Readers will learn a number of specific signs which will make a narcissist's behavior and covert manipulation tactics transparent, including subtle signals many victims fail to perceive in the early stages of dating a narcissist. Some of the important lessons in this book include:
- The purpose and goals behind narcissistic abuse and specific, detailed techniques to resist a narcissist's manipulation
- The reasons why victims remain with a narcissistic partner
- The way in which our own brain chemistry creates cravings for the constant chaos of the narcissist’s abusive cycle although it causes us to suffer
- Methods that can help us disconnect and heal from our addiction to the narcissist
- Strategies we can use to rewrite the narratives that abusers have written for us and about us so we can reconnect with our real inner selves allowing us to redefine our purpose devoid of the narcissist’s influence and needs
Anyone who is involved in a relationship with a narcissist or who knows someone who is, will greatly benefit from this book. It help us not only understand why the narcissist behaves the way that they do allowing us to feel a degree of empathy for them, but also shows us how to create a life that is free of the manipulation, grief and pain associated with narcissistic abuse.
Excellent Resource on Coping With a Narcissist in Your Life
Falkenbach, D. M., Howe, J. R., & Falki, M. (2013). Using self-esteem to disaggregate psychopathy, narcissism, and aggression. Personality and Individual Differences, 54(7), 815-820.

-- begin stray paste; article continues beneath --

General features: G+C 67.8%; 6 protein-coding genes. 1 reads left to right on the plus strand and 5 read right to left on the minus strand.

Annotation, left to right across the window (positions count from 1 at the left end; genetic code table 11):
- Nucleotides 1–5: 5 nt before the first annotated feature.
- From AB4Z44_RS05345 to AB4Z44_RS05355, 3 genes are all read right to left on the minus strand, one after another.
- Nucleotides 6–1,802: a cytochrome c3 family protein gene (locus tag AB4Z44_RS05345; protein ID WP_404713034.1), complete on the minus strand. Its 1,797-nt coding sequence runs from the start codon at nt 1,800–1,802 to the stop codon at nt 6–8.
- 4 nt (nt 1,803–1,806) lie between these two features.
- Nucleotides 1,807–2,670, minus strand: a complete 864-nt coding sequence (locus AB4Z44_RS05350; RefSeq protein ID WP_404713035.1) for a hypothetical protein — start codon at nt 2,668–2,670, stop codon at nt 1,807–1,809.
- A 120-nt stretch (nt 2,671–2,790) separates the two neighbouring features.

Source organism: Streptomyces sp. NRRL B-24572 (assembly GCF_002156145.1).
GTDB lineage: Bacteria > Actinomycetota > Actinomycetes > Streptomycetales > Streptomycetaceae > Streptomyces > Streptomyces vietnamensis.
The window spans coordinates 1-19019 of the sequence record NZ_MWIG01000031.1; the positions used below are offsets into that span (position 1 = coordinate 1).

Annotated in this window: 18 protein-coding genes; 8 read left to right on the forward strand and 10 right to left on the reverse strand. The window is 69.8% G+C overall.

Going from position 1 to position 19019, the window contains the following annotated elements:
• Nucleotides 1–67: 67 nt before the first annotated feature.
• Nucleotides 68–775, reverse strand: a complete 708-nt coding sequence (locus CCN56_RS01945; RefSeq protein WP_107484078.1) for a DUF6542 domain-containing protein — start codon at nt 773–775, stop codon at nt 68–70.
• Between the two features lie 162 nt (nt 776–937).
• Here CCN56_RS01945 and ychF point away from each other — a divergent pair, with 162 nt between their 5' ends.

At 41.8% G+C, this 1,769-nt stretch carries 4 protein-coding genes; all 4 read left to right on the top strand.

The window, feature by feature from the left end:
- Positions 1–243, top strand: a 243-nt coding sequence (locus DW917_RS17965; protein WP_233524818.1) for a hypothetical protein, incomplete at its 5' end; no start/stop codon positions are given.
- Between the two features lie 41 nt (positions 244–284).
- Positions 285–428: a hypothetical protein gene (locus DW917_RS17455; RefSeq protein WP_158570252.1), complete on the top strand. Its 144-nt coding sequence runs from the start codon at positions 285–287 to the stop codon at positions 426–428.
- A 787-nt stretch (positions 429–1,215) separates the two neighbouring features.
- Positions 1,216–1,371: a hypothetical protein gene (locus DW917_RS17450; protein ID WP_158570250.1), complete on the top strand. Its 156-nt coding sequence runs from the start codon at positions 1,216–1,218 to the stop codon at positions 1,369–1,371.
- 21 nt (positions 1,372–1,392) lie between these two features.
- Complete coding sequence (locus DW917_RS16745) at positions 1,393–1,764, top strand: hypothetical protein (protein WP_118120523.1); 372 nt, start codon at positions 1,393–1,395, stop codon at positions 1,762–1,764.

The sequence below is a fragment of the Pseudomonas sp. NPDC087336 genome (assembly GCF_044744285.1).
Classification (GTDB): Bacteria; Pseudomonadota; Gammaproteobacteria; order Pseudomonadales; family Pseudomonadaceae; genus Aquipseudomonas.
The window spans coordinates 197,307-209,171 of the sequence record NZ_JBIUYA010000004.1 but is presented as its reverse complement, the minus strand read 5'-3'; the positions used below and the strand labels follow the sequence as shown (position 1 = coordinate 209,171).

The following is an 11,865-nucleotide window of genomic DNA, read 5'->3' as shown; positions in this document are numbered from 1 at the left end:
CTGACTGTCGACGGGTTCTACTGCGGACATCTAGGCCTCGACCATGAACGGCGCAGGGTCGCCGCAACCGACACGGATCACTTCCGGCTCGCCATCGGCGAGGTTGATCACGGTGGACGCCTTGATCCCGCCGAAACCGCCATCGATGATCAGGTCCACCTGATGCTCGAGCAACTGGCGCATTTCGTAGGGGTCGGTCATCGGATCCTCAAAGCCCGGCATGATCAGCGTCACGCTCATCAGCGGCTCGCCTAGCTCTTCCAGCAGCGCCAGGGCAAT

Marcus, D. K., Fulton, J. J., & Edens, J. F. (2013). The two-factor model of psychopathic personality: Evidence from the Psychopathic Personality Inventory. Personality Disorders: Theory, Research, and Treatment, 4(1), 67.
Pincus, A. L., Ansell, E. B., Pimentel, C. A., Cain, N. M., Wright, A. G., & Levy, K. N. (2009). Initial construction and validation of the Pathological Narcissism Inventory. Psychological assessment, 21(3), 365.
Vater, A., Ritter, K., Schröder-Abé, M., Schütz, A., Lammers, C. H., Bosson, J. K., & Roepke, S. (2013). When grandiosity and vulnerability collide: Implicit and explicit self-esteem in patients with narcissistic personality disorder. Journal of Behavior Therapy and Experimental Psychiatry, 44(1), 37-47.
© 2017 Natalie Frank